• Wildfire mitigation: Fire susceptibility predictions from FireVision can be used to prioritize locations for mitigation steps that can help reduce the spread of fires. Mitigation actions might include prescribed burns, removal of forest debris and mechanical thinning in locations that have the capacity to turn an ignition of any kind (including from a spreading wildfire) into a large fire.
  • Carbon credits: Nature-based carbon credits depend on carbon being sequestered in swaths of natural and planted forests for many decades. Forest fires can destroy this assumption and release large amounts of carbon back into the atmosphere before their time. Susceptibility and risk measures generated by FireVision can be used to evaluate the permanence of specific forestry-based carbon offset projects so buyers can make informed decisions. Carbon registries can also require larger buffer pools for projects located in higher risk/susceptibility areas.
  • Insurance/reinsurance: With the increasing frequency, size and the ultimate cost of wildfires, the insurance industry needs better tools for evaluating wildfire risk and susceptibility. This is needed not only for setting insurance premium rates, but for managing the overall risk and having the capital to draw on in case of catastrophic events. One way that the insurance industry reduces risk from events like wildfires is by using catastrophic bonds, which in turn require risk assessments. FireVision is uniquely positioned to serve this need.


Deep Learning Models

FireVision includes three machine learning models built using deep neural networks (DNNs), two for fire size classification and one for fire cause classification. We use DNNs here in order to capture interesting and useful relationships and interactions between variables in a highly nonlinear and complex system. Our current models are densely connected networks of 6-12 layers, each with 700-2048 neurons. The models deployed in this web app are a result of an extensive training and hyper-parameter tuning phase. We use up to a few million data points for training and testing, generated by our proprietary data synthesis algorithm which builds on and expands the available historical fire data. Accuracy on test data not seen before is generally 85-95%.

Deep Neural Network

Fire Weather Index

The Fire Weather Index (FWI) system is used widely to forecast the effect of weather on fire behavior. Our ML models have been trained with the FWI data (including its components shown in the diagram below) on the day and location of each historical fire. The Fuel Moisture Codes represent three classes of forest fuel, each with different drying rates, nominal fuel depth and nominal fuel loads. The Fine Fuel Moisture Code (FFMC) represents the moisture content of fine fuels and litter on the forest floor. The Duff Moisture Code (DMC) represents the moisture content of loosely compacted decomposing organic matter. The Drought Code (DC) represents the moisture content of deep compact organic matter of moderate depth.


Model Training

The ML models in FireVision have been trained using the historical record of all wildfires between 1992 and 2020 in the US west. The training also utilizes landscape data corresponding to each of the fires (including topography, surface-level fuel models and canopy structures) as well as historical fire weather data for the specific location and date of each fire.

Model Training

Model Inference

Model inference uses landscape data and historical fire weather data, as well as projected fire weather data through 2040 calculated from the dynamically downscaled regional climate model outputs in the NA-CORDEX archive run using boundary conditions from CMIP5 global climate model simulations. In addition, lightning climatology data is used to calculate the Lightning-induced Fire Risk Index.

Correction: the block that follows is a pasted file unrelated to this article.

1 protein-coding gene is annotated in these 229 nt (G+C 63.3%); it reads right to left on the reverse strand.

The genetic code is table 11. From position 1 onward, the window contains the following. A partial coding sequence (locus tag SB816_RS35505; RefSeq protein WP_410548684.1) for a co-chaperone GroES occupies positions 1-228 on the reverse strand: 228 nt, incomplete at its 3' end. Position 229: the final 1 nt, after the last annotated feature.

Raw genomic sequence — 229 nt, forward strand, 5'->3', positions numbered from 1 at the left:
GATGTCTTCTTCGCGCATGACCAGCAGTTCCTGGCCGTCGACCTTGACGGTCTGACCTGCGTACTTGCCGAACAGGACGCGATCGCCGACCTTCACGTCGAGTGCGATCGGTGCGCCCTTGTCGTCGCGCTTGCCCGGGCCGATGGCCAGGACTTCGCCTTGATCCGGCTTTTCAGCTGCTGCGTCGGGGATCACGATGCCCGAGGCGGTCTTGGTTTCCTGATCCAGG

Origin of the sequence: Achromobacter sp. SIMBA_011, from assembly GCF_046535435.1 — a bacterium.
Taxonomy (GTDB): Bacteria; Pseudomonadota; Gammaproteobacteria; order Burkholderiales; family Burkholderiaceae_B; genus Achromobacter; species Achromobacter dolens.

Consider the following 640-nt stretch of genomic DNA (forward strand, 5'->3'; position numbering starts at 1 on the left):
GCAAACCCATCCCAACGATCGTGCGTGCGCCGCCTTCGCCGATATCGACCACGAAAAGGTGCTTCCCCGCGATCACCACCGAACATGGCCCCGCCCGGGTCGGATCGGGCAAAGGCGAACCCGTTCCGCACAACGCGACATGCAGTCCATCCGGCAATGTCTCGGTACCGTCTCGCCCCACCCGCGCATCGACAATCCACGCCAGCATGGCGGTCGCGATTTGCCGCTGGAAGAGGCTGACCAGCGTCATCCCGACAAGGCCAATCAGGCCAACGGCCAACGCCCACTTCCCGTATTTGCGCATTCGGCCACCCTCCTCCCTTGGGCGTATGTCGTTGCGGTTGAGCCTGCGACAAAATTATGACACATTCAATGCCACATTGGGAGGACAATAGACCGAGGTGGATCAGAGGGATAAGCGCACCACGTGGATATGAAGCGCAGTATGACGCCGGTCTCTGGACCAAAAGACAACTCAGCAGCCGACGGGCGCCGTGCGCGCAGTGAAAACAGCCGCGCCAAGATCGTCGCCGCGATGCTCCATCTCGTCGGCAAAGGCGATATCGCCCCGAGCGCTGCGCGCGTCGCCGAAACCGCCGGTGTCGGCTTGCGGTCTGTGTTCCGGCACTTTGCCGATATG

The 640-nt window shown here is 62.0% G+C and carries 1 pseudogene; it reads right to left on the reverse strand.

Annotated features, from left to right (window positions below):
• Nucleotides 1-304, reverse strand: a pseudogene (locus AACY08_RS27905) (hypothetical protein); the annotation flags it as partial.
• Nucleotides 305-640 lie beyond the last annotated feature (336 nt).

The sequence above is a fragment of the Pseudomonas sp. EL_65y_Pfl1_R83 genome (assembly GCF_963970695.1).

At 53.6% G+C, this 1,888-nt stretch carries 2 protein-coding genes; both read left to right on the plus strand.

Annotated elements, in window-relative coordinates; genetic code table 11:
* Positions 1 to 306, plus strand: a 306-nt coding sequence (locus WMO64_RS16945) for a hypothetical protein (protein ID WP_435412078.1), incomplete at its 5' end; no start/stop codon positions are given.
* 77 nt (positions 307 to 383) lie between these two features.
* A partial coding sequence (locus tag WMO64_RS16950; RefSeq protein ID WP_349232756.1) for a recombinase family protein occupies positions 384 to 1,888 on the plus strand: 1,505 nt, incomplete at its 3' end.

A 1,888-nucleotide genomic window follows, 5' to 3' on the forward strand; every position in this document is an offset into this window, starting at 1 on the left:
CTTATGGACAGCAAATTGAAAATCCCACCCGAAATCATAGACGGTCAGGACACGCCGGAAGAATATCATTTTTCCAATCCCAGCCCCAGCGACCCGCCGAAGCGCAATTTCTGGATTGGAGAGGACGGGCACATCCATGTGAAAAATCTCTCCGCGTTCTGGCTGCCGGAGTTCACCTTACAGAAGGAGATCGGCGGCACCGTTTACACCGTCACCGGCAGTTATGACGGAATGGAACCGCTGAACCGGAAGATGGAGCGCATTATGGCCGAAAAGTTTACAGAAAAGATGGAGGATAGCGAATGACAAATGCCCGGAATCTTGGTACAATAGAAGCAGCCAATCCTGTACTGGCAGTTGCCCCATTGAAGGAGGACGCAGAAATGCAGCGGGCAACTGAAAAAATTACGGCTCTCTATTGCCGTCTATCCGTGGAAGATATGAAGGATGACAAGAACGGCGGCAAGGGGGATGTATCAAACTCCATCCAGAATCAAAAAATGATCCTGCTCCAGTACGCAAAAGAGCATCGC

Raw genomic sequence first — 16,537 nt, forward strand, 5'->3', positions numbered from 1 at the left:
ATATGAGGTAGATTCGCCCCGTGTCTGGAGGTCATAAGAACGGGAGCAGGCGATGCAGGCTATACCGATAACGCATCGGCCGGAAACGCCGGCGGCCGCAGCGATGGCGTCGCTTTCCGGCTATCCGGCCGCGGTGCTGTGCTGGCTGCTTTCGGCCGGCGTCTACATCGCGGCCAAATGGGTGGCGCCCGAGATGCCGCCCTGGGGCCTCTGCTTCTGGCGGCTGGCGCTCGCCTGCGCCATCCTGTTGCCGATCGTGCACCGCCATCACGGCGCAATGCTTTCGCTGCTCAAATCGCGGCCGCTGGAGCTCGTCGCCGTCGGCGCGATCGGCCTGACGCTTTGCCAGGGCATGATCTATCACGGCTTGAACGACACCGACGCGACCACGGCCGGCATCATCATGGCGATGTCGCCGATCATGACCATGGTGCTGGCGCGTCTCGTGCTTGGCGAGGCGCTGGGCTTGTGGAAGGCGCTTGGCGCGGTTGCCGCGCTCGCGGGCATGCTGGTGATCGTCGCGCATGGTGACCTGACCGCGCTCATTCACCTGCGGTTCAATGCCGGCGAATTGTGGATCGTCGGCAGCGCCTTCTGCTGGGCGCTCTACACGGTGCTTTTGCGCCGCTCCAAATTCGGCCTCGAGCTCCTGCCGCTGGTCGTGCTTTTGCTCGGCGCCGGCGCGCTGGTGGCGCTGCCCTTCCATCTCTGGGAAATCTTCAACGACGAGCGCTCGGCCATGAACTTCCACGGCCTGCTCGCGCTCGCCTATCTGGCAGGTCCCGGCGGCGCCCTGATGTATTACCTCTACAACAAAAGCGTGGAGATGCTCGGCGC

Model Inference

Model Validation

Given the blackbox nature of ML models, the ability to interpret and validate the model predictions is becoming increasingly important. Our rigorous methodology includes a multipronged approach to accomplish this.

Model Validation

  • Model inference on data not used in training: Our methodology sets aside a certain percentage of the input data for validation and testing. This holdout dataset is used after the training process for final validation and testing of the models.
  • Local sensitivity analysis on selected geo locations based on the classic OAT method provide insights on what the models have learned from the training data and which input attributes are most influential under different conditions.
  • Global sensitivity analysis using the Sobol sensitivity indices to capture the interactions between parameters in highly nonlinear models.
  • Model inference across the entire gridded space (i.e., across all eleven states, currently at a 20km x 20km resolution) and displayed on maps for manual sanity checks against known fire patterns. This is available to users on the Risk Maps, Susceptibility Maps, and Cause Maps pages. The Historical Maps page shows the distribution of fire sizes and causes for all recorded fires between 1992 and 2020, and serves as a reference to compare with.
  • Model inference in an adjacent state: As an additional validation step, we also ran model inference on all historical fires (1992-2020) in Texas, which were not part of the training data for the ML models.

Data Sources


Release Notes

  • V2.0 (May 2024): First production release. Added lightning power density as an additional variable for evaluating wildfire risk from natural causes, resulting in the new Lightning-induced Fire Risk Index (LFRI). Significantly expanded and speeded up the various maps.
  • V1.3 (April 2024): Model predictions expanded to future years until 2040 using fire weather index components calculated from CMIP5 climate simulations dynamically downscaled to North America and bias corrected.
  • V1.2 (March 2024): Added weather as a key variable (through the Fire Weather Index). The retrained ML models can now be queried using the month of the year and the location in the form of an address or latitude/longitude. Under the hood, FireVision uses the location-specific average monthly weather for 2021-2023. Fire size maps are available for May-November showing the changes and progression in fire risk through the fire season across the western US on a 20km grid.
  • V1.1 (February 2024): Expanded coverage to the eleven contiguous western states in the US. Updated and retrained all the ML models. Added map views of fire sizes and causes across all eleven states.
  • V1.0 (January 2024): Initial release covering three west-coast states.

Questions and Feedback

If you have general questions about FireVision, specific questions about results produced by FireVision, or any feedback/suggestions, please drop us a note by email and we'll get back to you promptly.